All Adjustable rate mortgages (ARMs) use an index as the basis for setting the interest rate that the borrower pays. Many people often wonder which index may be most advantageous. The simple answer to that question is - it depends. Each interest rate index has advantages and disadvantages, and reacts differently in times of rising interest rates or declining interest rates. It is important to understand what the major indexes are, and what their various characteristics are.
ARM Mortgage Indexes
Following is a list of the major indexes used by lenders to set the interest rates on adjustable rate mortgages:
CMT, COFI, and LIBOR are the most commonly used ARM indexes, and are used by over three quarters of all ARMs. Other lesser used indexes include:
How the Indexes are Used to Set ARM Interest Rates
The interest rate on adjustable rate mortgages fluctuates after some predetermined period (from one month to ten years). After that initial period, the interest rate is adjusted at a predetermined interval. Most ARMs adjust annually but there are other adjustment intervals some as short as one month.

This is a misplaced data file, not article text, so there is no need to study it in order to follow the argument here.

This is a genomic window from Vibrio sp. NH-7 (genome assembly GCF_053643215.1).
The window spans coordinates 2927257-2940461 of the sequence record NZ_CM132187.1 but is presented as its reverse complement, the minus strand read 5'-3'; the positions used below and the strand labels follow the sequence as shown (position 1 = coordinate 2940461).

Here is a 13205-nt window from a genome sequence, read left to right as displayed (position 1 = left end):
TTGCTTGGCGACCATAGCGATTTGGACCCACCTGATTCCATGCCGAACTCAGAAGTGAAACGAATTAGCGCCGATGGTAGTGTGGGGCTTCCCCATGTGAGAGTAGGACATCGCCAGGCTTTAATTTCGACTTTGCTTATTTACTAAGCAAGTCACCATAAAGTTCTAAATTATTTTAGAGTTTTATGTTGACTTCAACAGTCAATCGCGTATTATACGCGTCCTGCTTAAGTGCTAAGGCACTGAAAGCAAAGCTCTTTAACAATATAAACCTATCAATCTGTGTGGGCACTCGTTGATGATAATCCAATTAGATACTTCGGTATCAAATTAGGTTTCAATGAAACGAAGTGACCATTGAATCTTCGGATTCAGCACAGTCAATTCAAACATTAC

Two things are used to set the interest rate that the consumer will pay on their loan:
At each adjustment interval, the lender looks up the rate for the chosen index and adds to that index the margin to obtain the interest rate that the consumer will be charged. For example, if the index has an interest rate of 5%, and the margin is 2%, the consumer would be charged an interest rate of 7%.
Which ARM Index to Choose
Market conditions can make the answer to this question difficult. However, it is generally accepted that the COFI index is among the best of the ARM indexes, and that the prime rate index is among the worst. The rest fall in between those two extremes. There is disagreement, even among the experts, about which other indexes are toward the better end of the spectrum or the worse.There is some consensus that the 1-month CMT, 6-month CD, 1 and 6 month LIBOR, and the MTA are toward the good end of the spectrum, while the 3-year CMT is toward the bad end.
Some individuals try to predict interest rate trends and either choose a leading index, one that moves with the market and does better in times of declining rates, or a lagging index, one that moves slower than the market and does better in times of rising rates. It should be noted that even industry experts can do poorly trying to predict interest rate trends.